Central Link project: Superintendence warns against ‘undesirable’ heritage loss

Superintendence for Cultural Heritage has described the demolition of a cluster of vernacular structures around Attard’s St Paul’s chapel as part of the Central link project 'undesirable'

St Paul’s chapel
St Paul’s chapel

The demolition of a cluster of vernacular structures around Attard’s St Paul’s chapel as part of the Central link project has been described as “undesirable” by the Superintendence for Cultural Heritage.

In its latest submissions on the major road project, the heritage authority has requested more detailed images and drawings of the structures in question so it may “more conclusively assess their cultural heritage value”.

According to an Environmental Impact Assessment, the buildings, which include a tower-shaped structure, are constructed of “ashlar masonry”.

The Superintendence has demanded assurances that the works will not cause any damage to the chapel itself, which will not be impacted directly by the works.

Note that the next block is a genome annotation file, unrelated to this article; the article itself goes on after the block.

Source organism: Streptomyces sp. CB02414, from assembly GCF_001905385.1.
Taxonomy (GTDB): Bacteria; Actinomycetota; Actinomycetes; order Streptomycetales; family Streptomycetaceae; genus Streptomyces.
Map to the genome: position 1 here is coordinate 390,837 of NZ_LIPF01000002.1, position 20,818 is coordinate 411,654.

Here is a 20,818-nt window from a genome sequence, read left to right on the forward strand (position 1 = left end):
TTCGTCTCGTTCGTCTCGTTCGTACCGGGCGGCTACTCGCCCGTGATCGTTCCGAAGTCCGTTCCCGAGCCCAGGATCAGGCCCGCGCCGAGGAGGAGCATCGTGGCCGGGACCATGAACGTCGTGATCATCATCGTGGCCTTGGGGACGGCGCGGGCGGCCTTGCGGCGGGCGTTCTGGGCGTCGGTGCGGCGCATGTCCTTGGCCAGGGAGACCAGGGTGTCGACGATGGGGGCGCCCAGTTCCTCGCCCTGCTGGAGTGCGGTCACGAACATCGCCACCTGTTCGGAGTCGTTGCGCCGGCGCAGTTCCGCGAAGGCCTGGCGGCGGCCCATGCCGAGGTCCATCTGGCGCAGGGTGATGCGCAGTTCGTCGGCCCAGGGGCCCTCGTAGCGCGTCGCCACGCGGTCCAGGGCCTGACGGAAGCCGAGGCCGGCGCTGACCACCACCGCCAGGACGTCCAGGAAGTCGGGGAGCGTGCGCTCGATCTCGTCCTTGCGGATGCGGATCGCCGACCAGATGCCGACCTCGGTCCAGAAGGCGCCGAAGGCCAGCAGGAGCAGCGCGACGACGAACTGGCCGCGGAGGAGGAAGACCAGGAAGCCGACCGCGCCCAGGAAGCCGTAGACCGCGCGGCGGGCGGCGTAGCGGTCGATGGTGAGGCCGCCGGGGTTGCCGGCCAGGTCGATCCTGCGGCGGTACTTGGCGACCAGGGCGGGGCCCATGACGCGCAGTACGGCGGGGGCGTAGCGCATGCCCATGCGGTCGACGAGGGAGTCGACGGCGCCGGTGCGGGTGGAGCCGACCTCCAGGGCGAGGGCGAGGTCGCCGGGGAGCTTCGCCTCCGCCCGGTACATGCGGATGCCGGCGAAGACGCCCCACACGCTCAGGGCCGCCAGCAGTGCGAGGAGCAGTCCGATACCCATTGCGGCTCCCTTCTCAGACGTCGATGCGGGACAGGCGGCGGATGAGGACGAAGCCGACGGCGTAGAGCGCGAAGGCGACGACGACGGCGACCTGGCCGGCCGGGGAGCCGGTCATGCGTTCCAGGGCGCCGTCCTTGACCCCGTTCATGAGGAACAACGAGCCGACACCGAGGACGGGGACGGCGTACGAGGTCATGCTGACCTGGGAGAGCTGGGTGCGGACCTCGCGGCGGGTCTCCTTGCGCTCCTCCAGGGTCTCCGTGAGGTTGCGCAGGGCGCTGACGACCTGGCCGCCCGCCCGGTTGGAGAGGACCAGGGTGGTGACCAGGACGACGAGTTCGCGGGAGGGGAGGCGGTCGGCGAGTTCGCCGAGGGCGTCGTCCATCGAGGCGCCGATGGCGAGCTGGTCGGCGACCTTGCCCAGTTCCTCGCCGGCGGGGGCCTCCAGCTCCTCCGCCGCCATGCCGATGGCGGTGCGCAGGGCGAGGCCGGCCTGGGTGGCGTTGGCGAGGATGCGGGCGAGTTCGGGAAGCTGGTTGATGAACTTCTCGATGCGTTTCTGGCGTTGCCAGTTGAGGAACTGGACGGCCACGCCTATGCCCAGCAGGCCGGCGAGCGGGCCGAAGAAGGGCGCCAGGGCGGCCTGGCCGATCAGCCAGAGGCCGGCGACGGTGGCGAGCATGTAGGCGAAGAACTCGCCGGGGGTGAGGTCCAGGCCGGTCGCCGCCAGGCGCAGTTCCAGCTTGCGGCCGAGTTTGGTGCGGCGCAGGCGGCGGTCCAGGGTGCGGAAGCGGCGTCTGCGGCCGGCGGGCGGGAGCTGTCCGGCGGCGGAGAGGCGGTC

The chapel dedicated to St Paul’s Shipwreck was originally built in 1500 and served as a parish church until 1616. The present structure dates back to 1729.

The authority has also drawn attention to the cultural value of underground tracts of the Wignacourt Aqueduct, which extend from Rabat to Attard, and is seeking assurances that these will be protected.

The works will run through an area known to be archaeologically sensitive, as evidenced by archaeological discoveries along the route.

These features include ancient tombs of high archaeological value, discovered in the Mriehel area and also a cluster of tombs in Attard located at Triq Hal Warda and Triq Xatbet l-Art. Other ancient tombs along the proposed route are recorded at the corner between Triq Nutar Debono and Triq Valletta and in the vicinity of Mount Carmel Hospital.

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